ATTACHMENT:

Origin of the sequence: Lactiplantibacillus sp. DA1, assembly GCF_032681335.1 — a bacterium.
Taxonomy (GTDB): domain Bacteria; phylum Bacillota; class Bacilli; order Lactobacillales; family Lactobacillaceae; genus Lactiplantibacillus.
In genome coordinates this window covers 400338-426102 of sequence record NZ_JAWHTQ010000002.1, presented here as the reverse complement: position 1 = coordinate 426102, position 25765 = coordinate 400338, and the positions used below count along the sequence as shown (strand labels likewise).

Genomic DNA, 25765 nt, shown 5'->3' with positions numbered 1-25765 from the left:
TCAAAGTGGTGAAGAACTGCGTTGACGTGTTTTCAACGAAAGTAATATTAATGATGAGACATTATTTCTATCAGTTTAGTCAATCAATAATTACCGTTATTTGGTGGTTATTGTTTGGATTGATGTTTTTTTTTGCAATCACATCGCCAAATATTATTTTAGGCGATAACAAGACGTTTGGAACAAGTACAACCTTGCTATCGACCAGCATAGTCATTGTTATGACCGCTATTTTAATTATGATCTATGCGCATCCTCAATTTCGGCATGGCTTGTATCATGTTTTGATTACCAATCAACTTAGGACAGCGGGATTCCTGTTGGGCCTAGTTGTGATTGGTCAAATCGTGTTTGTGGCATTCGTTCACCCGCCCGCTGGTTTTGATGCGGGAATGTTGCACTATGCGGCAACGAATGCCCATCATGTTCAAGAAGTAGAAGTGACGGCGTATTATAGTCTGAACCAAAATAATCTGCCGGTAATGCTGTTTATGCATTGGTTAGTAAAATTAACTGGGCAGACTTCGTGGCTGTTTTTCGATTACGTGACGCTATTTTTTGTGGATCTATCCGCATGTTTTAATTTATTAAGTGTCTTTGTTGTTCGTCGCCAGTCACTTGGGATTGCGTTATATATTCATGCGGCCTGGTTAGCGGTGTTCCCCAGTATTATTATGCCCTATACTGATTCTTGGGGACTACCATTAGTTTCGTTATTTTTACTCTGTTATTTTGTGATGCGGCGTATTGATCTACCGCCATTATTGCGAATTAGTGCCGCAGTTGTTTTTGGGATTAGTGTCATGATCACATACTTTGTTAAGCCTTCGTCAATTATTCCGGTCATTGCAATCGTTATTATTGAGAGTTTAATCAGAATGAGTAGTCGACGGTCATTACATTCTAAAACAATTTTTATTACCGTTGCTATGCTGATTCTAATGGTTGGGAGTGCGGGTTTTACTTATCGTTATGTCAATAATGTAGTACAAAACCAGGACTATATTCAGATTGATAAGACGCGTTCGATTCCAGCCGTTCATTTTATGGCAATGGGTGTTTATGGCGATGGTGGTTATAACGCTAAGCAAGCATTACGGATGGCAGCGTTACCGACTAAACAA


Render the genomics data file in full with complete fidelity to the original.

Origin of the sequence: Lactiplantibacillus sp. DA1, assembly GCF_032681335.1 — a bacterium.
Taxonomy (GTDB): domain Bacteria; phylum Bacillota; class Bacilli; order Lactobacillales; family Lactobacillaceae; genus Lactiplantibacillus.
In genome coordinates this window covers 400338-426102 of sequence record NZ_JAWHTQ010000002.1, presented here as the reverse complement: position 1 = coordinate 426102, position 25765 = coordinate 400338, and the positions used below count along the sequence as shown (strand labels likewise).

Genomic DNA, 25765 nt, shown 5'->3' with positions numbered 1-25765 from the left:
TCAAAGTGGTGAAGAACTGCGTTGACGTGTTTTCAACGAAAGTAATATTAATGATGAGACATTATTTCTATCAGTTTAGTCAATCAATAATTACCGTTATTTGGTGGTTATTGTTTGGATTGATGTTTTTTTTTGCAATCACATCGCCAAATATTATTTTAGGCGATAACAAGACGTTTGGAACAAGTACAACCTTGCTATCGACCAGCATAGTCATTGTTATGACCGCTATTTTAATTATGATCTATGCGCATCCTCAATTTCGGCATGGCTTGTATCATGTTTTGATTACCAATCAACTTAGGACAGCGGGATTCCTGTTGGGCCTAGTTGTGATTGGTCAAATCGTGTTTGTGGCATTCGTTCACCCGCCCGCTGGTTTTGATGCGGGAATGTTGCACTATGCGGCAACGAATGCCCATCATGTTCAAGAAGTAGAAGTGACGGCGTATTATAGTCTGAACCAAAATAATCTGCCGGTAATGCTGTTTATGCATTGGTTAGTAAAATTAACTGGGCAGACTTCGTGGCTGTTTTTCGATTACGTGACGCTATTTTTTGTGGATCTATCCGCATGTTTTAATTTATTAAGTGTCTTTGTTGTTCGTCGCCAGTCACTTGGGATTGCGTTATATATTCATGCGGCCTGGTTAGCGGTGTTCCCCAGTATTATTATGCCCTATACTGATTCTTGGGGACTACCATTAGTTTCGTTATTTTTACTCTGTTATTTTGTGATGCGGCGTATTGATCTACCGCCATTATTGCGAATTAGTGCCGCAGTTGTTTTTGGGATTAGTGTCATGATCACATACTTTGTTAAGCCTTCGTCAATTATTCCGGTCATTGCAATCGTTATTATTGAGAGTTTAATCAGAATGAGTAGTCGACGGTCATTACATTCTAAAACAATTTTTATTACCGTTGCTATGCTGATTCTAATGGTTGGGAGTGCGGGTTTTACTTATCGTTATGTCAATAATGTAGTACAAAACCAGGACTATATTCAGATTGATAAGACGCGTTCGATTCCAGCCGTTCATTTTATGGCAATGGGTGTTTATGGCGATGGTGGTTATAACGCTAAGCAAGCATTACGGATGGCAGCGTTACCGACTAAACAA